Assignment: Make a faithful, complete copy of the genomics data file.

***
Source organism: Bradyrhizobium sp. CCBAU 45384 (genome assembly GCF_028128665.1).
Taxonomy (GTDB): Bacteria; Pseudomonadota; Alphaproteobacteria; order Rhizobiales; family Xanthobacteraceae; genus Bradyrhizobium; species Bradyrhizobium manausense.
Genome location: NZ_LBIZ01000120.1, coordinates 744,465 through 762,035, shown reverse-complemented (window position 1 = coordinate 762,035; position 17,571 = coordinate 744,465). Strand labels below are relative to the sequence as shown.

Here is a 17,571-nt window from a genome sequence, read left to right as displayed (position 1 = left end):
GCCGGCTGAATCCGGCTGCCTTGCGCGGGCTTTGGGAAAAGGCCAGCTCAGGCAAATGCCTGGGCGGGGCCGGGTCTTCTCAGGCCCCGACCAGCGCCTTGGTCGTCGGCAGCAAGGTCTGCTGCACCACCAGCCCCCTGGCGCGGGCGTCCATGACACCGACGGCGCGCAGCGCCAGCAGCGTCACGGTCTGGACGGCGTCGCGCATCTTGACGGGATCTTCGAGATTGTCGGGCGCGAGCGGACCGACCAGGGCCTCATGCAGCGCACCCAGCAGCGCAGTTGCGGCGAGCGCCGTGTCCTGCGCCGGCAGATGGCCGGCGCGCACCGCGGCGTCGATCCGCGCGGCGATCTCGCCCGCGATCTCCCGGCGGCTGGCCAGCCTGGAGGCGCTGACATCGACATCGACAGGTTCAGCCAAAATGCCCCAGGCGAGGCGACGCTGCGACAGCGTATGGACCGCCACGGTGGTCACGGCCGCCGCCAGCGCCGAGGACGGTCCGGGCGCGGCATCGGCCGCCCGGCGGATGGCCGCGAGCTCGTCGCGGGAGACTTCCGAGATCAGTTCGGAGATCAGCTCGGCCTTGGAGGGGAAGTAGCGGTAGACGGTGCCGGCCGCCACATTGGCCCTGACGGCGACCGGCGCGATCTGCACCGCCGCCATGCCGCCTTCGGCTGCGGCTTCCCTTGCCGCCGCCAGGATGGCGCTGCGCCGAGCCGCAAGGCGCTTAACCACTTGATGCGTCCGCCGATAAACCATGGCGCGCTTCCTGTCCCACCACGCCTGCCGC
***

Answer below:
Source organism: Bradyrhizobium sp. CCBAU 45384 (genome assembly GCF_028128665.1).
Taxonomy (GTDB): Bacteria; Pseudomonadota; Alphaproteobacteria; order Rhizobiales; family Xanthobacteraceae; genus Bradyrhizobium; species Bradyrhizobium manausense.
Genome location: NZ_LBIZ01000120.1, coordinates 744,465 through 762,035, shown reverse-complemented (window position 1 = coordinate 762,035; position 17,571 = coordinate 744,465). Strand labels below are relative to the sequence as shown.

Here is a 17,571-nt window from a genome sequence, read left to right as displayed (position 1 = left end):
GCCGGCTGAATCCGGCTGCCTTGCGCGGGCTTTGGGAAAAGGCCAGCTCAGGCAAATGCCTGGGCGGGGCCGGGTCTTCTCAGGCCCCGACCAGCGCCTTGGTCGTCGGCAGCAAGGTCTGCTGCACCACCAGCCCCCTGGCGCGGGCGTCCATGACACCGACGGCGCGCAGCGCCAGCAGCGTCACGGTCTGGACGGCGTCGCGCATCTTGACGGGATCTTCGAGATTGTCGGGCGCGAGCGGACCGACCAGGGCCTCATGCAGCGCACCCAGCAGCGCAGTTGCGGCGAGCGCCGTGTCCTGCGCCGGCAGATGGCCGGCGCGCACCGCGGCGTCGATCCGCGCGGCGATCTCGCCCGCGATCTCCCGGCGGCTGGCCAGCCTGGAGGCGCTGACATCGACATCGACAGGTTCAGCCAAAATGCCCCAGGCGAGGCGACGCTGCGACAGCGTATGGACCGCCACGGTGGTCACGGCCGCCGCCAGCGCCGAGGACGGTCCGGGCGCGGCATCGGCCGCCCGGCGGATGGCCGCGAGCTCGTCGCGGGAGACTTCCGAGATCAGTTCGGAGATCAGCTCGGCCTTGGAGGGGAAGTAGCGGTAGACGGTGCCGGCCGCCACATTGGCCCTGACGGCGACCGGCGCGATCTGCACCGCCGCCATGCCGCCTTCGGCTGCGGCTTCCCTTGCCGCCGCCAGGATGGCGCTGCGCCGAGCCGCAAGGCGCTTAACCACTTGATGCGTCCGCCGATAAACCATGGCGCGCTTCCTGTCCCACCACGCCTGCCGC